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Transport and Works Minister, Robert Pickersgill has said that the work being carried out by the National Works Agency (NWA) on the flooded section of the Mandela Highway, would enable the re-opening of the westbound carriageway by the end of this week, if there is no more heavy rainfall.
Speaking to journalists at yesterday’s (October 24) post-Cabinet press briefing, Minister Pickersgill said the westbound carriageway, which handled vehicular traffic leaving Kingston, was flooded by the Duhaney and Ferry Rivers.
“Consequently, the east bound section of the carriage was converted to a single lane in either direction,” he explained.
The Minister informed that since Friday (October 21), the NWA mobilised a team to carry out work that included the creation of a drain in the median of the highway and dredging of sections of the rivers.
Meanwhile, elaborating on the work being done to clear the water from the highway, Chief Executive Officer of the NWA, Ivan Anderson told journalists that the agency has been working on several fronts to rectify the problem.
“We are down where the river empties out into the Hunt’s Bay, we are excavating down there to try and clear the river at that end,” Mr. Anderson explained.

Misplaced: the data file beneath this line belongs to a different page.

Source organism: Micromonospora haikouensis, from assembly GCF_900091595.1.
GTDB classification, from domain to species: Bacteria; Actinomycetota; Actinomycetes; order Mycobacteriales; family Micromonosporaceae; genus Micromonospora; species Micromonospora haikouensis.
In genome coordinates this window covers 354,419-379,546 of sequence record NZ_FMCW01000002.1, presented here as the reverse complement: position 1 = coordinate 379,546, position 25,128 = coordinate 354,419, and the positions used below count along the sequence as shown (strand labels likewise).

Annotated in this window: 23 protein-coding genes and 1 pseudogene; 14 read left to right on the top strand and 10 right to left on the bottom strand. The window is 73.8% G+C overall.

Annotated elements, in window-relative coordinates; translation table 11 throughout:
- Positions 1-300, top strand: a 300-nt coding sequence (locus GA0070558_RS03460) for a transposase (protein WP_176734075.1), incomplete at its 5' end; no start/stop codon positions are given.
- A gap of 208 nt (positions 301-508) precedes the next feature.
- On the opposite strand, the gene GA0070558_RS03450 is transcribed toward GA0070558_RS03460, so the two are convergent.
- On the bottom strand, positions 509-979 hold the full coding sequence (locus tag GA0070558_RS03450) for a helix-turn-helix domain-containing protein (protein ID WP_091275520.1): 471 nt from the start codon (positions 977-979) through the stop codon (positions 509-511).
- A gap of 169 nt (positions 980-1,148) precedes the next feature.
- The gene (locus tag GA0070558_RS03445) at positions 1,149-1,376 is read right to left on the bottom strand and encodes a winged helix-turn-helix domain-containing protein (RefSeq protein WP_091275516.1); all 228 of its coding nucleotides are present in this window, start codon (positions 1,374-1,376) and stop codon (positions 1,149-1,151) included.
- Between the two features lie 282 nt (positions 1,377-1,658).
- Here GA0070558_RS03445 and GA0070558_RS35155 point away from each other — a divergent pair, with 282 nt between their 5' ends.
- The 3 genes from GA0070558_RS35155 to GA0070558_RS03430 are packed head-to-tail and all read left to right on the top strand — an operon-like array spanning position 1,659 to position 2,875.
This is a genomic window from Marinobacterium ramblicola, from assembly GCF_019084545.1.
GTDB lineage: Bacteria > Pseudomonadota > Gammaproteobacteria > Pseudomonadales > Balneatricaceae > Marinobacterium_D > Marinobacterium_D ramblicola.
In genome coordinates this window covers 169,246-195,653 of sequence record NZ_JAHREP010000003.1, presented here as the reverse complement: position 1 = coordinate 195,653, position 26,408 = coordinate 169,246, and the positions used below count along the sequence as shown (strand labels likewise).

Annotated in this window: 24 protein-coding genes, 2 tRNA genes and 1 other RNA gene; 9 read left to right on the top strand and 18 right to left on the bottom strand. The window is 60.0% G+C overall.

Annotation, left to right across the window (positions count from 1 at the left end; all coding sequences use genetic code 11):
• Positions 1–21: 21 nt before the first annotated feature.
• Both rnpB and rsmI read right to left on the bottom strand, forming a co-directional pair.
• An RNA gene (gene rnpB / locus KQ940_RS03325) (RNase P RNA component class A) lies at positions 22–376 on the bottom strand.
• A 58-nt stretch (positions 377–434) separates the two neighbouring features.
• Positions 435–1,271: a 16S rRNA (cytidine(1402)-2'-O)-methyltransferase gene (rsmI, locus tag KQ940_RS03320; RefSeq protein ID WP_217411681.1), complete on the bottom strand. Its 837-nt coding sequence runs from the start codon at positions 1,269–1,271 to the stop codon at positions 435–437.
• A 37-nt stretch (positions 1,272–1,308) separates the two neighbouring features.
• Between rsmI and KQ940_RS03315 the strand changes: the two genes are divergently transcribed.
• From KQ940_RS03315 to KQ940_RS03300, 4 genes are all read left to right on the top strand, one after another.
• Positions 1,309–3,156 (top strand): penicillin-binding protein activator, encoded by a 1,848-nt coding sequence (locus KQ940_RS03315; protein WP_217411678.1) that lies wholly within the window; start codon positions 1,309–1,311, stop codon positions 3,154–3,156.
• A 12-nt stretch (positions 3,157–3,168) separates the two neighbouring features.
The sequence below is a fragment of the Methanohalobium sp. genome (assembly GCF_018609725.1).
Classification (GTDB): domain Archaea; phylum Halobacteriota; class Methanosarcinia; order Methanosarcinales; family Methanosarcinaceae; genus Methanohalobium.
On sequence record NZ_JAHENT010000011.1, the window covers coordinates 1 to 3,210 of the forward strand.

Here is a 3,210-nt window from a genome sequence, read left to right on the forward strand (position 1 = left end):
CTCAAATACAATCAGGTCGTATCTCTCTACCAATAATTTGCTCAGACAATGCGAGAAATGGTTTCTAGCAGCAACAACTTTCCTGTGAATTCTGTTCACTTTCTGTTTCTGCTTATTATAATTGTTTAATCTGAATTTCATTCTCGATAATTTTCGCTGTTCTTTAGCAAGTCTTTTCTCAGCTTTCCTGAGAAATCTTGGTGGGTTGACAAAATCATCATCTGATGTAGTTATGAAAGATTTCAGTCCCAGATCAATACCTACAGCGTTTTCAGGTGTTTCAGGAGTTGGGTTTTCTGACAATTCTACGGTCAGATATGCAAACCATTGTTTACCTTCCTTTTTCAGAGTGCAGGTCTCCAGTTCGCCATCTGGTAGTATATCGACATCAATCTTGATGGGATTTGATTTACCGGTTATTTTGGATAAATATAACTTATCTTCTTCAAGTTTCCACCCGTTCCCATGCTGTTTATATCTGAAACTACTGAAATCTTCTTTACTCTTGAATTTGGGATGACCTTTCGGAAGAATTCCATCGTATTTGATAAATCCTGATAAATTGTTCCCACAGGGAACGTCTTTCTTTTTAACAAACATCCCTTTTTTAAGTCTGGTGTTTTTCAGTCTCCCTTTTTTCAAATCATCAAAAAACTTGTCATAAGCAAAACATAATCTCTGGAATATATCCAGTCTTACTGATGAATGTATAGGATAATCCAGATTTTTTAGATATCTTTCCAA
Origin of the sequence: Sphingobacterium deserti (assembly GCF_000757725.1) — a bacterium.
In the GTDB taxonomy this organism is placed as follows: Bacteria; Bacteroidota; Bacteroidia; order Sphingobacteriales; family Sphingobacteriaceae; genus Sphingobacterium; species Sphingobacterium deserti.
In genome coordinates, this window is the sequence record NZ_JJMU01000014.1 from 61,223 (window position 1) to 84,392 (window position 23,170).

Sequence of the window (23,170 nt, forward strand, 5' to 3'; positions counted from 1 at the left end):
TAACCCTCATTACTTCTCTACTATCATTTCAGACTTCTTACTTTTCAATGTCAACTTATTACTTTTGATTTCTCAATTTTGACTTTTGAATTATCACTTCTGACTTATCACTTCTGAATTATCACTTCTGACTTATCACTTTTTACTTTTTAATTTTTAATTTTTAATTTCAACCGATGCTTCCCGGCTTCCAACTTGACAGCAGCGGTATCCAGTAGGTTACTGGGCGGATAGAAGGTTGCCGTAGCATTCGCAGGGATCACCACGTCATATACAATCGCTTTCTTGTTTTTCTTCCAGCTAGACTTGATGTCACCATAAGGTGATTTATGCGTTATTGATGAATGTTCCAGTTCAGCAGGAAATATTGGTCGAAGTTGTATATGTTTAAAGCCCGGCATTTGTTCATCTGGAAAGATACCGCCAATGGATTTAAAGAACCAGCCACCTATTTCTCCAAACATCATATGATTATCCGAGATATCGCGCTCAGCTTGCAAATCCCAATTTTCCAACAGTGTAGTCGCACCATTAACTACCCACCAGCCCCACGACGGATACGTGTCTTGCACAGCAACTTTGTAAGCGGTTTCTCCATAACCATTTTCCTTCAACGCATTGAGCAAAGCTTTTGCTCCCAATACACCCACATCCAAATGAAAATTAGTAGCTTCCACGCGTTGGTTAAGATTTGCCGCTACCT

He said excavators were also working at the Mandela end, “trying to create new drains into the wetlands [along the highway] to drain off the water”.
Additionally, he disclosed that the NWA was using pumps to extract the excess water from the highway.
“So with all those measures, and with the current rate of draw down that we are seeing, without additional rain, we are hoping that by Sunday or Monday, we should have both lanes clear,” Mr. Anderson said.
Addressing the NWA’s medium to long term plans to stave off a recurrence of the flooding on the Mandela Highway, Mr. Anderson said the agency is examining taking such action as the dredging of the Duhaney and Ferry Rivers to alleviate the problem upstream.
He also proposed that the western carriageway of the road might have to be raised, similar to the eastern side that was raised by three feet some years earlier.
Turning to Port Royal Street in downtown Kingston, Mr. Anderson said a contract has been awarded to Ace Construction Company to rehabilitate that road.
“One of the things that we want to do on Port Royal Street is make sure that we don’t just put a band-aid over the situation.we want to make sure that we properly rebuild the carriageway,” he said.
To this end, a new design has been done for the carriageway, which will utilise geo-textile fabric and shingles, which Mr. Anderson said would help prevent water from settling on the roadway.
Work on rebuilding damaged sections of Port Royal Street is expected to begin by next week.